Total employment in the Cayman Islands in 2011 was estimated at 35,267, higher by 0.8 per cent compared to 2010. Caymanian and non-Caymanian employment rose by 1.1 and 0.6 per cent respectively compared to a year ago.
The final results of the Labour Force Survey released by the Economics and Statistics Office, also present an analysis of Cayman’s labour force, unemployment rate, and persons who are not economically active.
With the growth in employment, the estimated number of unemployed edged up by 23 persons only, thus unemployment rate went up only slightly from 6.2 per cent in 2010 to 6.3 per cent in 2011. Caymanian and non-Caymanian unemployment rates were unchanged from at 9.8 per cent and 3.1 per cent, respectively.
The top five occupations in 2011 were service and sales workers (19.4 per cent of total employment), elementary occupation (16.3 per cent), professionals (15.1 per cent), technicians and associate professionals (13.9 per cent) and craft and related trade workers (10.3 per cent).
About 50 per cent of the employed populations were engaged in one of the following industries: wholesale and retail trade (12.0 per cent), activities of households as employers (10.7 per cent), construction (10.6 per cent), financial services (9.7 per cent) and public administration activities (7.8 per cent).
The Labour Force Survey comprises persons 15 years and older residing in the country who are employed or actively seeking work during the reference period. It is also used as the basis for population estimates. The LFS seeks information on respondents’ personal circumstances and their labour market status during a specific reference period, normally a period of one week, immediately prior to the interview.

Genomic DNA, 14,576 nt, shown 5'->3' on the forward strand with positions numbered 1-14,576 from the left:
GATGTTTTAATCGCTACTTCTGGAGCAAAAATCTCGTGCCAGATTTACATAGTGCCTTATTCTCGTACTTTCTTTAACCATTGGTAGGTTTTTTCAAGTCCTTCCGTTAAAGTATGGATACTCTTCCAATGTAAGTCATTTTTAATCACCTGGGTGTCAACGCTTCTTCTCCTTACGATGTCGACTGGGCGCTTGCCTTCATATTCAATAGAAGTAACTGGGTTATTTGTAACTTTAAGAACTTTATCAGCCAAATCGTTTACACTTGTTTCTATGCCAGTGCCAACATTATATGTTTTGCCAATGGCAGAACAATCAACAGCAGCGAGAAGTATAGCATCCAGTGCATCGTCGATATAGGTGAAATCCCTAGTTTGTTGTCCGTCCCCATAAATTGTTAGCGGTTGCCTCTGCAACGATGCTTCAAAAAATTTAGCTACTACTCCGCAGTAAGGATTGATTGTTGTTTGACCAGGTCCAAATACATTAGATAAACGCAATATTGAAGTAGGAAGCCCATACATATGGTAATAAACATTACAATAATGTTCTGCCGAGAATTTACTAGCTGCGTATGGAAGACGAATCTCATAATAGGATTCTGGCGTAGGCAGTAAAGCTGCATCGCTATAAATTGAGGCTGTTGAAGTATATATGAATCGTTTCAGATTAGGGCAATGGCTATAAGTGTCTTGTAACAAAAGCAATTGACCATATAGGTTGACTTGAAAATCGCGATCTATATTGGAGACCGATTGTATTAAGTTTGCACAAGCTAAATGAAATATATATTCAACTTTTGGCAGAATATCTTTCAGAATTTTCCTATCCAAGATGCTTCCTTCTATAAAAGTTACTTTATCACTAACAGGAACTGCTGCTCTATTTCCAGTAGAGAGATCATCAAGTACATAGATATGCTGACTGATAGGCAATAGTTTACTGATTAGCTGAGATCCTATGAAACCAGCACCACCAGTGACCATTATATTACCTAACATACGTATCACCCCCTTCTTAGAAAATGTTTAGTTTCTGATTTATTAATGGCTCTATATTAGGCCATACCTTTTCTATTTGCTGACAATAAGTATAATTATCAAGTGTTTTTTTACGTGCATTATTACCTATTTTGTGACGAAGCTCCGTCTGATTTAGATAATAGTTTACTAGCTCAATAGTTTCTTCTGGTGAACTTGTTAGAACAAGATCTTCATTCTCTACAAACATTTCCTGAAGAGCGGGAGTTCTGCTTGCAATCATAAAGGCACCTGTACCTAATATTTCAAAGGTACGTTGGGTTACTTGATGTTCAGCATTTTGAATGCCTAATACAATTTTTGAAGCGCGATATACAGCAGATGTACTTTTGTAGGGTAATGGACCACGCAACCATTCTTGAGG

The LFS is a random sample survey and is conducted yearly. This means that not every household will be surveyed and those selected are done so purely by chance. However, since all households have a chance of selection, the more often the survey is conducted, the higher the chance of repeat selection. It must be stressed that, the ‘sample selection’ is generated by computer and is completely random.
Labour Force Surveys are carried out in many countries around the world. The International Labour Organization has published recommendations concerning the definitions to be used in LFS. The LFS in the Cayman Islands uses internationally agreed concepts and definitions.
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